We leave him at the door, and see his father's view of the day Alone. His girlfriend has left him. Just like his wife left him. Because he's awful. And he knows he's awful. And he knows he's a lousy father. And he was an awful husband. And he might just be a awful person. And he walks around the town, and the beach, the same way his son did. And he saw him cutting class. And he saw him doing nothing destructive. And he went home. And he got there first. And he's just as suicidal.
The story that the teenager told the therapist? He knows that his father is not his father. That the guy that's been poorly raising him is just some guy his mother married. Some guy that was better than his real father was. That his real father is no longer Alive, that he will never get a reconciliation there. He remembers the conversation with his mother. How she left. How she left him with the man who doesn't know how to raise him.
The album ends here as the original album ends. Though I don't like how it flows out of "Alive", Release brings us to the kid sitting on a windowsill. (Which once again gets referenced in the song.) Once agan, he's considering suicide. He's considering the legacy of his dead father. He's considering the legacy of the man who's raising him. He's considering the mother who left, the stepmother who left, the father who left, the acting father who he wishes would leave. We don't get an answer about what happens to any of these people. We fade out to credits. Because it was the nineties, and everything was edgy and ambiguous, and dark.
I'm a Marvel fan. I came to comics through the X-Men. And while I did enjoy the Tim Burton Batman movies, it wasn't until the X-Men movies that I loved comic movies, and it wasn't until the Marvel Cinematic Universe that I Loved comic movies. Yea, I liked the first two Nolan Batmans, but that's pretty much it. The DC Cinematic Universe isnot for me. And that's ok. I have loved several seasons of their cartoon properties. Teen Titans was amazing. Batman The Animated Series was wildly inconsistent, but the good epiodes were years beyond other comics-based cartoons. Batman: The Brave & The Bold was a blast. Both incarnations of The Justice League, and the Young Justice cartoons are about as perfect as you can get. But the live action shows?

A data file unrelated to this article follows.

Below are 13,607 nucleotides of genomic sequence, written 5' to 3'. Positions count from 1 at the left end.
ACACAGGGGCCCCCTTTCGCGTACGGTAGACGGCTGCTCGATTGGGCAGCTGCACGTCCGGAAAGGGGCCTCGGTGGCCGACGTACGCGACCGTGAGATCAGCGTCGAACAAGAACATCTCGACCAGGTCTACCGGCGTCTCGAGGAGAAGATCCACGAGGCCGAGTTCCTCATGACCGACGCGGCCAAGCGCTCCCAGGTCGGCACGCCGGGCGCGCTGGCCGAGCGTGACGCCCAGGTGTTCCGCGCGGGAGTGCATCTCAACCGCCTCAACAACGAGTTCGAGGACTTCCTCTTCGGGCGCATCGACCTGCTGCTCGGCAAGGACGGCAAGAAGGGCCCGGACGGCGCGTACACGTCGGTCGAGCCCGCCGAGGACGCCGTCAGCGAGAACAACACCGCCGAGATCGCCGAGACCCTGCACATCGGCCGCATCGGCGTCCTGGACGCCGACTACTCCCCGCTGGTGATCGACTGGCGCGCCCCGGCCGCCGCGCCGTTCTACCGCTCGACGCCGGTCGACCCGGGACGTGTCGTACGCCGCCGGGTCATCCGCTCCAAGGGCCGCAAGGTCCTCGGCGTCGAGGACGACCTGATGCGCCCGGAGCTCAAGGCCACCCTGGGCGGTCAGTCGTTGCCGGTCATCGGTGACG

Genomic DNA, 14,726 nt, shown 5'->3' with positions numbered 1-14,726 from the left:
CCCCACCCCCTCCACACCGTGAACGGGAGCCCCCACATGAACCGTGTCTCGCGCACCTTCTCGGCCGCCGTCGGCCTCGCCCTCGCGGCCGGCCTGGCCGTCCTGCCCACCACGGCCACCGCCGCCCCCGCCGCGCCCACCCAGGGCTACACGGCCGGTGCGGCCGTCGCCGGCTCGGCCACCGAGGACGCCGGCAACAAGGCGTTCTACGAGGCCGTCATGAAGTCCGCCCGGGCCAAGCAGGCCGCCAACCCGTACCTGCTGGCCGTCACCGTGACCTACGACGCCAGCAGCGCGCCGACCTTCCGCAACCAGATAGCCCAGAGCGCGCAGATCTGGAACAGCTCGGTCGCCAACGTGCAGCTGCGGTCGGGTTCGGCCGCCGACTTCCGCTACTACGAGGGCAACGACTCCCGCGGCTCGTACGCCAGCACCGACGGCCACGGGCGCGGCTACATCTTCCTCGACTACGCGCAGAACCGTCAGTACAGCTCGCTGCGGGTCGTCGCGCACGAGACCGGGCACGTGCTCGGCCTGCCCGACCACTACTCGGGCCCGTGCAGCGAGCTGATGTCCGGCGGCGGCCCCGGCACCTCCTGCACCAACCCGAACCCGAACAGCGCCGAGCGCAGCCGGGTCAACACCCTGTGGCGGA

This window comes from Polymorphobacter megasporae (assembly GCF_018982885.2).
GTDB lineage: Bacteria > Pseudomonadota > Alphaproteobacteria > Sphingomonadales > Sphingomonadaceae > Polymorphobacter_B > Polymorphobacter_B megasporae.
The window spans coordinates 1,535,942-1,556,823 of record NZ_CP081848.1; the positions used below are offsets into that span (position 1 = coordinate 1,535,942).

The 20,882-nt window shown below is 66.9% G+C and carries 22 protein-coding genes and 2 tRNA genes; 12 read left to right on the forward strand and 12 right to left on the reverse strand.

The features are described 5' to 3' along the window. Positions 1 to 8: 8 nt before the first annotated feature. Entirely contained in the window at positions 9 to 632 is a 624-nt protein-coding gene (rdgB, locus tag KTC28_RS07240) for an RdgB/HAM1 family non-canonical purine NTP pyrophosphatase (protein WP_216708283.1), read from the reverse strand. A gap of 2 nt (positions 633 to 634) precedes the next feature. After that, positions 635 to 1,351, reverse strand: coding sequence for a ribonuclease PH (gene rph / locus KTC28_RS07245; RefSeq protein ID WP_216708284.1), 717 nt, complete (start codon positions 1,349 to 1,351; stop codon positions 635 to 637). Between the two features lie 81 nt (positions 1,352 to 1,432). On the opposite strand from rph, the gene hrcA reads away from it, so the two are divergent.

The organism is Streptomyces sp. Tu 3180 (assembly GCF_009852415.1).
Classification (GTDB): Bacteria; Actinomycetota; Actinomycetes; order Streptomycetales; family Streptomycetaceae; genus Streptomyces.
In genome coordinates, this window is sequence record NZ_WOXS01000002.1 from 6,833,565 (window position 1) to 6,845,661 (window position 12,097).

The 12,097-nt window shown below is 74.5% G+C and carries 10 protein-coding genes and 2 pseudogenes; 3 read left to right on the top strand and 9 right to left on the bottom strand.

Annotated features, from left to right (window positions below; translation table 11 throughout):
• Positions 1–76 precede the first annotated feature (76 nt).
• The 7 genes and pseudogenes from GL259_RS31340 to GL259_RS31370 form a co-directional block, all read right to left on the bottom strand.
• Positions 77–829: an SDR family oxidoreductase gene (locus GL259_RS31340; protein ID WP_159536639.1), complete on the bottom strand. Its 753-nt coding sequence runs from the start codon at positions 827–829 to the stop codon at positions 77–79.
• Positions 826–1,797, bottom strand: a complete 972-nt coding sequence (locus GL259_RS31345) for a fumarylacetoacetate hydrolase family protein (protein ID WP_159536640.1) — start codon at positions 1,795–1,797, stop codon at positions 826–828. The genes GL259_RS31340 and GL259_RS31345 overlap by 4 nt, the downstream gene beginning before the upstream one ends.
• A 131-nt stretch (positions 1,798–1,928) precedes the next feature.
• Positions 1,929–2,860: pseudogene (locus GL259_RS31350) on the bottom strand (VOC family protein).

Obviously the 1966 Batman show was iconic and necessary, even if it's complete cheese. The original run of The Flash was ... fine. Birds Of Prey was watchable. And then came a new wave of DC shows. For the most part, pretty good. But not all good.
This particular reimagining is how I would string together a series of related shows to form a fun, watchable universe. Usually, I do ten episode seasons of condensed storytelling, but I'm going to go for twent to thirty episode seasons because that's how long these stories seem to need in a season. This is mostly a Flash reimagining. It has some Shirtless Arrow, even though that show isn't my favorite, because that's where The Flash spun out of. It has some Brave And The Bold episodes because those characters spun out of The Flash, and some of them are ridiculous and joyous. Supergirl started too campy for me, but then it got into a groove that I enjoyed. Black Lightning has been solid since the first episode, and I'm thrilled it crosses into this continuity. As of this writing, I haven't seen Batwoman yet, but Im'm hoping it's fun. There will be no Gotham. I hate that show. If you like it, awesome. I may have seen all the Batman shows I need to see at this point, and that one had some fun moments, but, overall, I just didn't care. It's hopefully the last time I'll mention it.
Season One is all about Barry Allen, his friends, and family, coming together to create The Streak, which isn't the best name Cisco has come up with.